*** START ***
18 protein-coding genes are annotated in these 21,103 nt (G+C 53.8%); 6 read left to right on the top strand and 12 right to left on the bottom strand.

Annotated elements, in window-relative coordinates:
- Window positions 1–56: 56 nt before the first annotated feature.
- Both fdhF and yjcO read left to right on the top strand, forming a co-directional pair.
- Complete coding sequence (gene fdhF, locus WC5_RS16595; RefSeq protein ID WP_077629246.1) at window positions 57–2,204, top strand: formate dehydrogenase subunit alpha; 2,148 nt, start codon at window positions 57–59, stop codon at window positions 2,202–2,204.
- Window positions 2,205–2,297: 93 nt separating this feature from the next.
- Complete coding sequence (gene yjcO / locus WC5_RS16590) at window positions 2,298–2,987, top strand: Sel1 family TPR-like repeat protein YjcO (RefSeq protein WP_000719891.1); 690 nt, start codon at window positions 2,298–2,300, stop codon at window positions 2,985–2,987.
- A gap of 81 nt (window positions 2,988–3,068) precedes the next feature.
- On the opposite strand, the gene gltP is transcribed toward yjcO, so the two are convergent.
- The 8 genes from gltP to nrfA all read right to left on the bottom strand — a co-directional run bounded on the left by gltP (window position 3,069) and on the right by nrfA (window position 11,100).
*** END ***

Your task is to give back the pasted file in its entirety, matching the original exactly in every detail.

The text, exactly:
18 protein-coding genes are annotated in these 21,103 nt (G+C 53.8%); 6 read left to right on the top strand and 12 right to left on the bottom strand.

Annotated elements, in window-relative coordinates:
- Window positions 1–56: 56 nt before the first annotated feature.
- Both fdhF and yjcO read left to right on the top strand, forming a co-directional pair.
- Complete coding sequence (gene fdhF, locus WC5_RS16595; RefSeq protein ID WP_077629246.1) at window positions 57–2,204, top strand: formate dehydrogenase subunit alpha; 2,148 nt, start codon at window positions 57–59, stop codon at window positions 2,202–2,204.
- Window positions 2,205–2,297: 93 nt separating this feature from the next.
- Complete coding sequence (gene yjcO / locus WC5_RS16590) at window positions 2,298–2,987, top strand: Sel1 family TPR-like repeat protein YjcO (RefSeq protein WP_000719891.1); 690 nt, start codon at window positions 2,298–2,300, stop codon at window positions 2,985–2,987.
- A gap of 81 nt (window positions 2,988–3,068) precedes the next feature.
- On the opposite strand, the gene gltP is transcribed toward yjcO, so the two are convergent.
- The 8 genes from gltP to nrfA all read right to left on the bottom strand — a co-directional run bounded on the left by gltP (window position 3,069) and on the right by nrfA (window position 11,100).